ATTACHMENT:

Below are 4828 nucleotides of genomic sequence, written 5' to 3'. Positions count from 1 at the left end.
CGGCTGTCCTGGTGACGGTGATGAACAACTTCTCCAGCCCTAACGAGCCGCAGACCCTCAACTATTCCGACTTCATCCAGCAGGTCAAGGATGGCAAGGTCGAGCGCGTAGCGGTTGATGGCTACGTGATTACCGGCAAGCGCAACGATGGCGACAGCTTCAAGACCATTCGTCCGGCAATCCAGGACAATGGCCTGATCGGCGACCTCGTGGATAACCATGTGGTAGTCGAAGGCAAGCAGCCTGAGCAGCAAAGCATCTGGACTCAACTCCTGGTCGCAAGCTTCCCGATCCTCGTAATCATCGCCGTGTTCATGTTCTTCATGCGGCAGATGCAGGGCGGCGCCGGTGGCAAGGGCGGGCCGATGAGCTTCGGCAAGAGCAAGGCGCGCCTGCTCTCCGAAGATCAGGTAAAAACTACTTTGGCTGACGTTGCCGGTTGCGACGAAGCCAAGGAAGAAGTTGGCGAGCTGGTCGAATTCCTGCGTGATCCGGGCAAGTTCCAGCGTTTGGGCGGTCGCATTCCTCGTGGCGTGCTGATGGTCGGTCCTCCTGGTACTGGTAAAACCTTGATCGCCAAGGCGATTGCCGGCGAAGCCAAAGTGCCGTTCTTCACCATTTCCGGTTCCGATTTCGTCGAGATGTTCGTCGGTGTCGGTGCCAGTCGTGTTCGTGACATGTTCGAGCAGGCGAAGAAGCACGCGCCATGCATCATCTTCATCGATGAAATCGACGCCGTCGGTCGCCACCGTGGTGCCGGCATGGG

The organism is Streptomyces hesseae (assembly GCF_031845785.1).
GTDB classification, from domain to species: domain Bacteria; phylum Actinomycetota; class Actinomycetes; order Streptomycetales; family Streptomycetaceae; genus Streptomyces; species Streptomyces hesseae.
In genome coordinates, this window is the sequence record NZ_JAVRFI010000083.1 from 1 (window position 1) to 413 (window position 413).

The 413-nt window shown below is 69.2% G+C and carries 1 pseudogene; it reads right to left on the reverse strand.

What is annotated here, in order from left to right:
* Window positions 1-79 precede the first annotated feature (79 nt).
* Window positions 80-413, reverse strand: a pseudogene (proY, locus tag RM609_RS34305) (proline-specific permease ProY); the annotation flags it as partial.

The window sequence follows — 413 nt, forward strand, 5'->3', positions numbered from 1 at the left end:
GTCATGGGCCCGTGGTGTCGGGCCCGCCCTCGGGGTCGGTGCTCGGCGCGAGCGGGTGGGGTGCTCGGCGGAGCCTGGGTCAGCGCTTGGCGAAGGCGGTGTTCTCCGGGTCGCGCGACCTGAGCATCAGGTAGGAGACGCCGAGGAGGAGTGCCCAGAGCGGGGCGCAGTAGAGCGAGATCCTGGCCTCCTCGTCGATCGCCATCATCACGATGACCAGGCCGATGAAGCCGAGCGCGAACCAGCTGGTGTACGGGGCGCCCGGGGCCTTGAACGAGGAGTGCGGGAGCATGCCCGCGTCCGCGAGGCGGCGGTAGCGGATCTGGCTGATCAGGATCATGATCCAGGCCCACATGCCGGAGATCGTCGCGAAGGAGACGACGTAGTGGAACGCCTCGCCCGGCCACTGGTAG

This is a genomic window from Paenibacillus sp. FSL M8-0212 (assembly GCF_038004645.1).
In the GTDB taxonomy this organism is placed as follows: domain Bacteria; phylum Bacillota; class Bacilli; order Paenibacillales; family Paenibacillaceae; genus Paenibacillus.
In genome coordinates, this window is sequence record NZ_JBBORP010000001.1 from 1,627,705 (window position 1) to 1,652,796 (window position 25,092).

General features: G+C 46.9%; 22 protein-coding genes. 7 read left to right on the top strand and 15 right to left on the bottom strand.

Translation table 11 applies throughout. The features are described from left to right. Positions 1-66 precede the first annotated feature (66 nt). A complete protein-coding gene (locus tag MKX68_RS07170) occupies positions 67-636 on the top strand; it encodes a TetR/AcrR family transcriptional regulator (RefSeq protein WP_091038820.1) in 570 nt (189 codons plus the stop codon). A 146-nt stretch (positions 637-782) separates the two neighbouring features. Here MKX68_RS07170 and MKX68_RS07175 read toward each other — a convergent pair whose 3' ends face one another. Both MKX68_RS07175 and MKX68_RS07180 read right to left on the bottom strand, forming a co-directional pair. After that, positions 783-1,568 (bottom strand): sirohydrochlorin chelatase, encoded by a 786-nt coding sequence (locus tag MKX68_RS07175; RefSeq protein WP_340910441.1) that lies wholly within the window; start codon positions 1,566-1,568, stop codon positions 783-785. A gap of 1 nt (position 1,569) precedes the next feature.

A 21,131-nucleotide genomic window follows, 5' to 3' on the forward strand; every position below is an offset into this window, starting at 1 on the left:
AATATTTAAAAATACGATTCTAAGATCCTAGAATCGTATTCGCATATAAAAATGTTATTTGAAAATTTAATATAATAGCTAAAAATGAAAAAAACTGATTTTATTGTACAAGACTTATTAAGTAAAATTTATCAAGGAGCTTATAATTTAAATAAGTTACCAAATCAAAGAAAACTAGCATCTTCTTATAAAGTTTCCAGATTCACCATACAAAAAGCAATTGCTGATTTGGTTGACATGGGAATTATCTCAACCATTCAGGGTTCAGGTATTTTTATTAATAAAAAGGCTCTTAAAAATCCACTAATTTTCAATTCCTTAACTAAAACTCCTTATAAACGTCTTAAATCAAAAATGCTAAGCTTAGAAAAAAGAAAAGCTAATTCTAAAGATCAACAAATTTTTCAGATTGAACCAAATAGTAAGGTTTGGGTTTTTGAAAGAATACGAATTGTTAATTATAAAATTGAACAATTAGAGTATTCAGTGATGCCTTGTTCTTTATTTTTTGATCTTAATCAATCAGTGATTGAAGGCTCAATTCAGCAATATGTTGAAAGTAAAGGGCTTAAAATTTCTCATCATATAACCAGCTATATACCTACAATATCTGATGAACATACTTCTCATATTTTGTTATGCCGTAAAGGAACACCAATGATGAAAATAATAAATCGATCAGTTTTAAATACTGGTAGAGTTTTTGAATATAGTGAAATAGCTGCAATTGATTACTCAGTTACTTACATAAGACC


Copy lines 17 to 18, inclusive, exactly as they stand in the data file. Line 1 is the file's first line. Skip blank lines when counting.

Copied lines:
A 21,131-nucleotide genomic window follows, 5' to 3' on the forward strand; every position below is an offset into this window, starting at 1 on the left:
AATATTTAAAAATACGATTCTAAGATCCTAGAATCGTATTCGCATATAAAAATGTTATTTGAAAATTTAATATAATAGCTAAAAATGAAAAAAACTGATTTTATTGTACAAGACTTATTAAGTAAAATTTATCAAGGAGCTTATAATTTAAATAAGTTACCAAATCAAAGAAAACTAGCATCTTCTTATAAAGTTTCCAGATTCACCATACAAAAAGCAATTGCTGATTTGGTTGACATGGGAATTATCTCAACCATTCAGGGTTCAGGTATTTTTATTAATAAAAAGGCTCTTAAAAATCCACTAATTTTCAATTCCTTAACTAAAACTCCTTATAAACGTCTTAAATCAAAAATGCTAAGCTTAGAAAAAAGAAAAGCTAATTCTAAAGATCAACAAATTTTTCAGATTGAACCAAATAGTAAGGTTTGGGTTTTTGAAAGAATACGAATTGTTAATTATAAAATTGAACAATTAGAGTATTCAGTGATGCCTTGTTCTTTATTTTTTGATCTTAATCAATCAGTGATTGAAGGCTCAATTCAGCAATATGTTGAAAGTAAAGGGCTTAAAATTTCTCATCATATAACCAGCTATATACCTACAATATCTGATGAACATACTTCTCATATTTTGTTATGCCGTAAAGGAACACCAATGATGAAAATAATAAATCGATCAGTTTTAAATACTGGTAGAGTTTTTGAATATAGTGAAATAGCTGCAATTGATTACTCAGTTACTTACATAAGACC